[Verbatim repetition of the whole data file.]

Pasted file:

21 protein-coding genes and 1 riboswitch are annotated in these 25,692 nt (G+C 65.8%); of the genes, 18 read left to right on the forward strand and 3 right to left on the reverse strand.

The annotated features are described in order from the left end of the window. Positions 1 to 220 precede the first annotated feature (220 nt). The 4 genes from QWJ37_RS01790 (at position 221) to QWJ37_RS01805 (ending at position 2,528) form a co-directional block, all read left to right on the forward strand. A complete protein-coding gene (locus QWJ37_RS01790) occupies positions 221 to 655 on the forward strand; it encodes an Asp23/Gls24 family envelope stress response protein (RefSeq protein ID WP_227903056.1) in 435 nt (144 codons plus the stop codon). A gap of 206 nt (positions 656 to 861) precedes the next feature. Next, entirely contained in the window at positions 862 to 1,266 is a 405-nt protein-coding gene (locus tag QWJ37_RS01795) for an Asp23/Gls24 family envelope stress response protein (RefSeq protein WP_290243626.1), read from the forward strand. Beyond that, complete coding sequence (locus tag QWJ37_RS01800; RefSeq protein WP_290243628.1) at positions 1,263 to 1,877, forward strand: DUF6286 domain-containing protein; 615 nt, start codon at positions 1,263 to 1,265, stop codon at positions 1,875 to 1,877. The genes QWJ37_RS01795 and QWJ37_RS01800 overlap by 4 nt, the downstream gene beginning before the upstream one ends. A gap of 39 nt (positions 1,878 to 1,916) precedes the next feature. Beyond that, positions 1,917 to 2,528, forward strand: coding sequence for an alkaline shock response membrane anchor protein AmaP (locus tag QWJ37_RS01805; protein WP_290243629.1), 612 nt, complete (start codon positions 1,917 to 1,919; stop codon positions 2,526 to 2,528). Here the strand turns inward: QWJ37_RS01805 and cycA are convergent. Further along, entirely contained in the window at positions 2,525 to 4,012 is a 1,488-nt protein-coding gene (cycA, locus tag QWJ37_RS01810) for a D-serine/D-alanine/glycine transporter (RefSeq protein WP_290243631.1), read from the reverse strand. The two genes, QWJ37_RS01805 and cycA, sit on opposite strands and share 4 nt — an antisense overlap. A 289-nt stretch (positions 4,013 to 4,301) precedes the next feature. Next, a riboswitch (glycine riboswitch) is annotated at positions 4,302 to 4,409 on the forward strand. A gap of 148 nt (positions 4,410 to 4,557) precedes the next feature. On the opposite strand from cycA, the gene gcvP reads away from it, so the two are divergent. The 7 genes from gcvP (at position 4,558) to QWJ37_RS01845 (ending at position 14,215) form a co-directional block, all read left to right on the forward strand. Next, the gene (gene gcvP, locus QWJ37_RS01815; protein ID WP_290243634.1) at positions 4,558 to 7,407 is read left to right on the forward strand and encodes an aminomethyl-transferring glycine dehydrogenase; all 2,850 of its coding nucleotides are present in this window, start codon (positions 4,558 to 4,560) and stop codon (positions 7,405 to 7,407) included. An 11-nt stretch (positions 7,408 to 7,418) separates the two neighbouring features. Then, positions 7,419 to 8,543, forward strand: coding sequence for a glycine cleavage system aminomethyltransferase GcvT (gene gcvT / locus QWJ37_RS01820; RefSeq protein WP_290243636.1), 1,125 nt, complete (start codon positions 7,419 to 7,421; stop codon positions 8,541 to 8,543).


21 protein-coding genes and 1 riboswitch are annotated in these 25,692 nt (G+C 65.8%); of the genes, 18 read left to right on the forward strand and 3 right to left on the reverse strand.

The annotated features are described in order from the left end of the window. Positions 1 to 220 precede the first annotated feature (220 nt). The 4 genes from QWJ37_RS01790 (at position 221) to QWJ37_RS01805 (ending at position 2,528) form a co-directional block, all read left to right on the forward strand. A complete protein-coding gene (locus QWJ37_RS01790) occupies positions 221 to 655 on the forward strand; it encodes an Asp23/Gls24 family envelope stress response protein (RefSeq protein ID WP_227903056.1) in 435 nt (144 codons plus the stop codon). A gap of 206 nt (positions 656 to 861) precedes the next feature. Next, entirely contained in the window at positions 862 to 1,266 is a 405-nt protein-coding gene (locus tag QWJ37_RS01795) for an Asp23/Gls24 family envelope stress response protein (RefSeq protein WP_290243626.1), read from the forward strand. Beyond that, complete coding sequence (locus tag QWJ37_RS01800; RefSeq protein WP_290243628.1) at positions 1,263 to 1,877, forward strand: DUF6286 domain-containing protein; 615 nt, start codon at positions 1,263 to 1,265, stop codon at positions 1,875 to 1,877. The genes QWJ37_RS01795 and QWJ37_RS01800 overlap by 4 nt, the downstream gene beginning before the upstream one ends. A gap of 39 nt (positions 1,878 to 1,916) precedes the next feature. Beyond that, positions 1,917 to 2,528, forward strand: coding sequence for an alkaline shock response membrane anchor protein AmaP (locus tag QWJ37_RS01805; protein WP_290243629.1), 612 nt, complete (start codon positions 1,917 to 1,919; stop codon positions 2,526 to 2,528). Here the strand turns inward: QWJ37_RS01805 and cycA are convergent. Further along, entirely contained in the window at positions 2,525 to 4,012 is a 1,488-nt protein-coding gene (cycA, locus tag QWJ37_RS01810) for a D-serine/D-alanine/glycine transporter (RefSeq protein WP_290243631.1), read from the reverse strand. The two genes, QWJ37_RS01805 and cycA, sit on opposite strands and share 4 nt — an antisense overlap. A 289-nt stretch (positions 4,013 to 4,301) precedes the next feature. Next, a riboswitch (glycine riboswitch) is annotated at positions 4,302 to 4,409 on the forward strand. A gap of 148 nt (positions 4,410 to 4,557) precedes the next feature. On the opposite strand from cycA, the gene gcvP reads away from it, so the two are divergent. The 7 genes from gcvP (at position 4,558) to QWJ37_RS01845 (ending at position 14,215) form a co-directional block, all read left to right on the forward strand. Next, the gene (gene gcvP, locus QWJ37_RS01815; protein ID WP_290243634.1) at positions 4,558 to 7,407 is read left to right on the forward strand and encodes an aminomethyl-transferring glycine dehydrogenase; all 2,850 of its coding nucleotides are present in this window, start codon (positions 4,558 to 4,560) and stop codon (positions 7,405 to 7,407) included. An 11-nt stretch (positions 7,408 to 7,418) separates the two neighbouring features. Then, positions 7,419 to 8,543, forward strand: coding sequence for a glycine cleavage system aminomethyltransferase GcvT (gene gcvT / locus QWJ37_RS01820; RefSeq protein WP_290243636.1), 1,125 nt, complete (start codon positions 7,419 to 7,421; stop codon positions 8,541 to 8,543).